The present invention also includes a manual means for uncoupling the locking means 50 from the rotary actuator 20, in emergency situations, as for example, in the event the combined spreader and auxiliary frame become jammed in the cell guide of a cargo vessel, due to unexpected movement of the vessel from waves or wind. Shaft 46 is coupled to actuator arm 33 and the twist lock bell cranks 31a, 31b by means of a manually removable pin 71, as best illustrated in FIGS. 3 and 7. In the event of an emergency, the spreader may be disconnected by removing pin 71 from the actuator arm collar 33c and shaft 46, thereby uncoupling the locking means, and enabling the spreader twist locks to be manually rotated by means of auxiliary handle 33b. After the spreader is lifted free, it may continue to load the vessel while the jammed container and auxiliary frame are freed and repositioned. After correction of the emergency, the spreader may re-engage the auxiliary frame as heretoabove earlier described, except that actuator arm 33b is manually rotated to the locked position and pin 71 re-inserted in position. Pin 71 includes safety means 72 to prevent accidental withdrawal, which may be spring loaded balls or pawls actuated from the head of pin 71, or may be a more conventional cotter key. Pin 71 is secured to frame 35 by means of a safety chain 73.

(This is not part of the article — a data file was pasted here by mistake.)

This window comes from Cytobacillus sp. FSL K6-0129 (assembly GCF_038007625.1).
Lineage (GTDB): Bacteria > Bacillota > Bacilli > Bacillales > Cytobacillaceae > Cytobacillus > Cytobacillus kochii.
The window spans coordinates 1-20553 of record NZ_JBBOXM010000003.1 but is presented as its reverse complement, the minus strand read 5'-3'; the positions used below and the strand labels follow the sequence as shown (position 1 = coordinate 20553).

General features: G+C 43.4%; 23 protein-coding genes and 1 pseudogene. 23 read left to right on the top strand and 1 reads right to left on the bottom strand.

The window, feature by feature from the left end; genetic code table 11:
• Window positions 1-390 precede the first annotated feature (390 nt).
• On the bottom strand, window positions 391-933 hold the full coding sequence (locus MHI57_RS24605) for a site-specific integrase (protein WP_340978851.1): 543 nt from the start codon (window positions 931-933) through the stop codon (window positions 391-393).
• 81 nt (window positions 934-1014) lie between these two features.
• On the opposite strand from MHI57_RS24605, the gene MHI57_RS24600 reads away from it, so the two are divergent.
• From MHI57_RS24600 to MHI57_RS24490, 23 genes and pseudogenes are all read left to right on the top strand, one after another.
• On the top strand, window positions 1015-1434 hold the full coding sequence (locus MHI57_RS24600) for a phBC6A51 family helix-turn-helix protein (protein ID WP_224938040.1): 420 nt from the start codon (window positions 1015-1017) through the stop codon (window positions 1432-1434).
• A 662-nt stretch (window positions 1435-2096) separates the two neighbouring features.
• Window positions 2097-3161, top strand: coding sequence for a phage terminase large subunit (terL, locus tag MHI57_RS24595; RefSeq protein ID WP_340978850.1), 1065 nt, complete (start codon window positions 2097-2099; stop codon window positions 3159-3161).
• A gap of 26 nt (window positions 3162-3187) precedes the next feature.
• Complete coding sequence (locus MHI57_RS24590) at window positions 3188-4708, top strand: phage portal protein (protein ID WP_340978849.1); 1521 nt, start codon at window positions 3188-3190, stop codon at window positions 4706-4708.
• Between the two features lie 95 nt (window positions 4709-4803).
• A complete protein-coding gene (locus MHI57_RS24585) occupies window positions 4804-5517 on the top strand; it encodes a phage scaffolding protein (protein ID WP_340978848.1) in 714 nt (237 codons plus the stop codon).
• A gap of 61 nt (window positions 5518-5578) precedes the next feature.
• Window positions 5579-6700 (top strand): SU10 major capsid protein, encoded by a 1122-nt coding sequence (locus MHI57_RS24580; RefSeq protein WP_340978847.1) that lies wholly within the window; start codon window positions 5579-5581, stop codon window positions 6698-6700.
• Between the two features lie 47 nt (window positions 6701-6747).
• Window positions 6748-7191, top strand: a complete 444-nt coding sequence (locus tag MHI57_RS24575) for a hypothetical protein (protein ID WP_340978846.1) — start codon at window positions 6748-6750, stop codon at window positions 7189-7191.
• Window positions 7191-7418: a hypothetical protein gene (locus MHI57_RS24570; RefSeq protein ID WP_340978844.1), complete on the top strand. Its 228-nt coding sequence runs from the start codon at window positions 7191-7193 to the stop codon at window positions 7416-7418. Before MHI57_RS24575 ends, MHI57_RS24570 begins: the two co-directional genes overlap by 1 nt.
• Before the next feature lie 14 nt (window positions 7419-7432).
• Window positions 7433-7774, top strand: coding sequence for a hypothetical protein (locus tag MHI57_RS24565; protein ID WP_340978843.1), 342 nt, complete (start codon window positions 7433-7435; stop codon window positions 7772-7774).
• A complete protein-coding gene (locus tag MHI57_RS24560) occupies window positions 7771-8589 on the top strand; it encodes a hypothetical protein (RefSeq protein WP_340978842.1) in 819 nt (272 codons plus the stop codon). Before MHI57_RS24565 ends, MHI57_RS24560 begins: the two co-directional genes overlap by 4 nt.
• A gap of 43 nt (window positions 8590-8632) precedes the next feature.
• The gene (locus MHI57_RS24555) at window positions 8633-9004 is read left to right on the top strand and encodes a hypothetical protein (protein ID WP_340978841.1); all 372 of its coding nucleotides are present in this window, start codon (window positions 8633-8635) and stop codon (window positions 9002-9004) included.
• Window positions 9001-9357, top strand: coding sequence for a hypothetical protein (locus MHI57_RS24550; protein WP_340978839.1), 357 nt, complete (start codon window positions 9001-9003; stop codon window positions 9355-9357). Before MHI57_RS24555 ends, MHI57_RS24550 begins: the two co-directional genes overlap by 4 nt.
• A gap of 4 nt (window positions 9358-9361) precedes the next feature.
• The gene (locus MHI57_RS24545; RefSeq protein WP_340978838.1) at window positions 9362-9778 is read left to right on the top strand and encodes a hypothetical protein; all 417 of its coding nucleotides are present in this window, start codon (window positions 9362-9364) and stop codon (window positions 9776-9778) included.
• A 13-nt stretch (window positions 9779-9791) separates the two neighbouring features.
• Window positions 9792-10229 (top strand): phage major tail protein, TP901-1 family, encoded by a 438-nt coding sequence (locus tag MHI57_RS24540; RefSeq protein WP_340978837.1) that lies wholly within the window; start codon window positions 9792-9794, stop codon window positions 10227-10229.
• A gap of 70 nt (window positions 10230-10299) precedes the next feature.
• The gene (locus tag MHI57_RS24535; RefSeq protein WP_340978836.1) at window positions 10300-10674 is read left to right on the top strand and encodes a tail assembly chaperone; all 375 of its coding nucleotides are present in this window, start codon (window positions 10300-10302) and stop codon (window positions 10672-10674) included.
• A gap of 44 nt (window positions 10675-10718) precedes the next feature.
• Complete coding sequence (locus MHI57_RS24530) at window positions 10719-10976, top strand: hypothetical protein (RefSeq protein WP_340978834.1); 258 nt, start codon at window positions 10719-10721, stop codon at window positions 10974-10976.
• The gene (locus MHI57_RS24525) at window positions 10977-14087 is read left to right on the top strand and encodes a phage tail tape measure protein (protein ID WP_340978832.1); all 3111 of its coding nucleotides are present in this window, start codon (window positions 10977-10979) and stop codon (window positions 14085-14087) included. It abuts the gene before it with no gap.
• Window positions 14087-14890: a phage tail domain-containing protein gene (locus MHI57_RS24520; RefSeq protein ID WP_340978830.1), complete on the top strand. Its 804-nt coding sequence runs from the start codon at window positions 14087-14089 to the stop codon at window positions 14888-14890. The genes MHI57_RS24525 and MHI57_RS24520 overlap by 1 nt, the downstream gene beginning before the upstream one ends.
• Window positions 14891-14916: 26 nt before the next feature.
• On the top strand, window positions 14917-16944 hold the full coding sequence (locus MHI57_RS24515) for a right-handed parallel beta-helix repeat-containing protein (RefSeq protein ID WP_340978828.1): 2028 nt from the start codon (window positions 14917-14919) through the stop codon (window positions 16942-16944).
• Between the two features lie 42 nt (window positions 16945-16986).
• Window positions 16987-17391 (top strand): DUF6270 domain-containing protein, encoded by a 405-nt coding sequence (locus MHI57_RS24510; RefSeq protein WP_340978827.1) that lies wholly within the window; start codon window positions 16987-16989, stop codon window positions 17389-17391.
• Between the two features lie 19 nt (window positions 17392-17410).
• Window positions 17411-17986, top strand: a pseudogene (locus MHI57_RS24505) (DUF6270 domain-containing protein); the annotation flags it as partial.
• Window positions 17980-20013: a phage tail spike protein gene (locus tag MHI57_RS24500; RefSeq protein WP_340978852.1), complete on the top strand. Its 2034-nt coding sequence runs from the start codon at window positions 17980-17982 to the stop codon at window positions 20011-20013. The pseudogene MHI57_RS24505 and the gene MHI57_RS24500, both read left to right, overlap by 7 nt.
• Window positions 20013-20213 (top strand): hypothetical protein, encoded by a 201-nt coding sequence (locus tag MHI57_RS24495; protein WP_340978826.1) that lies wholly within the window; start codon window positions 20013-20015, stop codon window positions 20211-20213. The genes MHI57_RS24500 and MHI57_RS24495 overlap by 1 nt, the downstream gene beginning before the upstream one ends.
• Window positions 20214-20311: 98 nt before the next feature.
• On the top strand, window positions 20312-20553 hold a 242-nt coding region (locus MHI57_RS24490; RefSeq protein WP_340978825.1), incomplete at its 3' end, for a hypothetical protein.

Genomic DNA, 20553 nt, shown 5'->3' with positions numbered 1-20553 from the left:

The manner by which auxiliary frame 12 is attached to an intermodal container for handling overheight cargo is best shown by referring to FIGS. 2 and 13. The shore crane spreader 86 is locked and secured to the auxiliary frame 12 by the twist locks 26 of the invention. The shore crane spreader is provided with a set of rotatable locking lugs 84 which normally engage the top corner castings of a container, but, when coupled to the auxiliary frame, are received by apertures 60 located on the top of each corner post 30 of the auxiliary frame. Corner posts 30 extend vertically down from the ends of the movable frame portion 14 as shown in FIG. 2a. The length of each corner post 30 is approximately five feet in the preferred embodiment and it is sufficient for handling most containers having overheight cargo. In other embodiments, the corner posts 30 may be up to approximately eight feet in height so that auxiliary frame 12 can handle containers having cargo of varying heights. Corner post 30, as shown in FIG. 13, is essentially a tubular housing having an aperture 60 on top, and a twist lock receiving connector 62 disposed below the aperture opening within the post. The connector 62 is attached to a rotatable shaft member 64 at one end and terminates in another rotatable twist lock 75 at the other end for mating with a corner casting of a cargo container. The twist lock connector 62 and shaft member 64 are of unitary design in the preferred embodiment.